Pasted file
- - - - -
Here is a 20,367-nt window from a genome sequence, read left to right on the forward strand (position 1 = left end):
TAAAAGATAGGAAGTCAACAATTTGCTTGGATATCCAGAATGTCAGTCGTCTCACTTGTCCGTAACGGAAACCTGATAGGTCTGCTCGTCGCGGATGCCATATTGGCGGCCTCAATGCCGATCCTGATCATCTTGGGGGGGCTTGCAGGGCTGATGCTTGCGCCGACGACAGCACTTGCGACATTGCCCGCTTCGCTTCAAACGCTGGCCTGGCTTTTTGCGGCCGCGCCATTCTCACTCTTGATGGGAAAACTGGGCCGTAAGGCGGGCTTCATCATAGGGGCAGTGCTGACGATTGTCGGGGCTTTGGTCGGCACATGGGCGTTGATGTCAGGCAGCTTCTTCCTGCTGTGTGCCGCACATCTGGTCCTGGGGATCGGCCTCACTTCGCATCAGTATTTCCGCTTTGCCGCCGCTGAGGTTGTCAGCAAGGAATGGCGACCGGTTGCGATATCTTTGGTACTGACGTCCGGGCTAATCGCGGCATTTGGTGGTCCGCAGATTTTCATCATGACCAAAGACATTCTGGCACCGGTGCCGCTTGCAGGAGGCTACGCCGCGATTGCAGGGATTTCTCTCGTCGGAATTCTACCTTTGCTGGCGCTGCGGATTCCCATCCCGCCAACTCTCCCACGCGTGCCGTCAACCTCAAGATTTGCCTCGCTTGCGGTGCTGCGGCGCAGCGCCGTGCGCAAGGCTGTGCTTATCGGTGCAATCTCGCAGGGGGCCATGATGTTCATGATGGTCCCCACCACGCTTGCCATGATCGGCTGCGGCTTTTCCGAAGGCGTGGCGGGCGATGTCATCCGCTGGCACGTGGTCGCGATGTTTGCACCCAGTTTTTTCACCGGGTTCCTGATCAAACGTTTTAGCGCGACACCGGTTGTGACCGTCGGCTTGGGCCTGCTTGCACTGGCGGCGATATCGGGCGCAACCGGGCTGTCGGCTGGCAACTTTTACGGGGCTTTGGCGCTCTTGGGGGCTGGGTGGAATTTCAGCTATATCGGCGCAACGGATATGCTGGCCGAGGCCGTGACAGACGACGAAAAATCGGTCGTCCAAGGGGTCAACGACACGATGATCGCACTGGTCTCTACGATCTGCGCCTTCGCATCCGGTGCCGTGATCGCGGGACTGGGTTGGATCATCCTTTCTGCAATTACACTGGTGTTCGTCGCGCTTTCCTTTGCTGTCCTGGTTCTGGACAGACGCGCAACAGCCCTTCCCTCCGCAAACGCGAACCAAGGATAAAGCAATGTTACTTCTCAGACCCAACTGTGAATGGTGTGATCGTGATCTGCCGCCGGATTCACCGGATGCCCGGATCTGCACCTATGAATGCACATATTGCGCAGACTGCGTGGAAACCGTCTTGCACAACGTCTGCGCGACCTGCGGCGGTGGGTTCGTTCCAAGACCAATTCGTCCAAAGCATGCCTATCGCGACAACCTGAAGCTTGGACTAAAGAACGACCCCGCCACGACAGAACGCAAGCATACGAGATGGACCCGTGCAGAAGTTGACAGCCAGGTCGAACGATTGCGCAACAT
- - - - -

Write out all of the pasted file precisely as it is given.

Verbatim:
Here is a 20,367-nt window from a genome sequence, read left to right on the forward strand (position 1 = left end):
TAAAAGATAGGAAGTCAACAATTTGCTTGGATATCCAGAATGTCAGTCGTCTCACTTGTCCGTAACGGAAACCTGATAGGTCTGCTCGTCGCGGATGCCATATTGGCGGCCTCAATGCCGATCCTGATCATCTTGGGGGGGCTTGCAGGGCTGATGCTTGCGCCGACGACAGCACTTGCGACATTGCCCGCTTCGCTTCAAACGCTGGCCTGGCTTTTTGCGGCCGCGCCATTCTCACTCTTGATGGGAAAACTGGGCCGTAAGGCGGGCTTCATCATAGGGGCAGTGCTGACGATTGTCGGGGCTTTGGTCGGCACATGGGCGTTGATGTCAGGCAGCTTCTTCCTGCTGTGTGCCGCACATCTGGTCCTGGGGATCGGCCTCACTTCGCATCAGTATTTCCGCTTTGCCGCCGCTGAGGTTGTCAGCAAGGAATGGCGACCGGTTGCGATATCTTTGGTACTGACGTCCGGGCTAATCGCGGCATTTGGTGGTCCGCAGATTTTCATCATGACCAAAGACATTCTGGCACCGGTGCCGCTTGCAGGAGGCTACGCCGCGATTGCAGGGATTTCTCTCGTCGGAATTCTACCTTTGCTGGCGCTGCGGATTCCCATCCCGCCAACTCTCCCACGCGTGCCGTCAACCTCAAGATTTGCCTCGCTTGCGGTGCTGCGGCGCAGCGCCGTGCGCAAGGCTGTGCTTATCGGTGCAATCTCGCAGGGGGCCATGATGTTCATGATGGTCCCCACCACGCTTGCCATGATCGGCTGCGGCTTTTCCGAAGGCGTGGCGGGCGATGTCATCCGCTGGCACGTGGTCGCGATGTTTGCACCCAGTTTTTTCACCGGGTTCCTGATCAAACGTTTTAGCGCGACACCGGTTGTGACCGTCGGCTTGGGCCTGCTTGCACTGGCGGCGATATCGGGCGCAACCGGGCTGTCGGCTGGCAACTTTTACGGGGCTTTGGCGCTCTTGGGGGCTGGGTGGAATTTCAGCTATATCGGCGCAACGGATATGCTGGCCGAGGCCGTGACAGACGACGAAAAATCGGTCGTCCAAGGGGTCAACGACACGATGATCGCACTGGTCTCTACGATCTGCGCCTTCGCATCCGGTGCCGTGATCGCGGGACTGGGTTGGATCATCCTTTCTGCAATTACACTGGTGTTCGTCGCGCTTTCCTTTGCTGTCCTGGTTCTGGACAGACGCGCAACAGCCCTTCCCTCCGCAAACGCGAACCAAGGATAAAGCAATGTTACTTCTCAGACCCAACTGTGAATGGTGTGATCGTGATCTGCCGCCGGATTCACCGGATGCCCGGATCTGCACCTATGAATGCACATATTGCGCAGACTGCGTGGAAACCGTCTTGCACAACGTCTGCGCGACCTGCGGCGGTGGGTTCGTTCCAAGACCAATTCGTCCAAAGCATGCCTATCGCGACAACCTGAAGCTTGGACTAAAGAACGACCCCGCCACGACAGAACGCAAGCATACGAGATGGACCCGTGCAGAAGTTGACAGCCAGGTCGAACGATTGCGCAACAT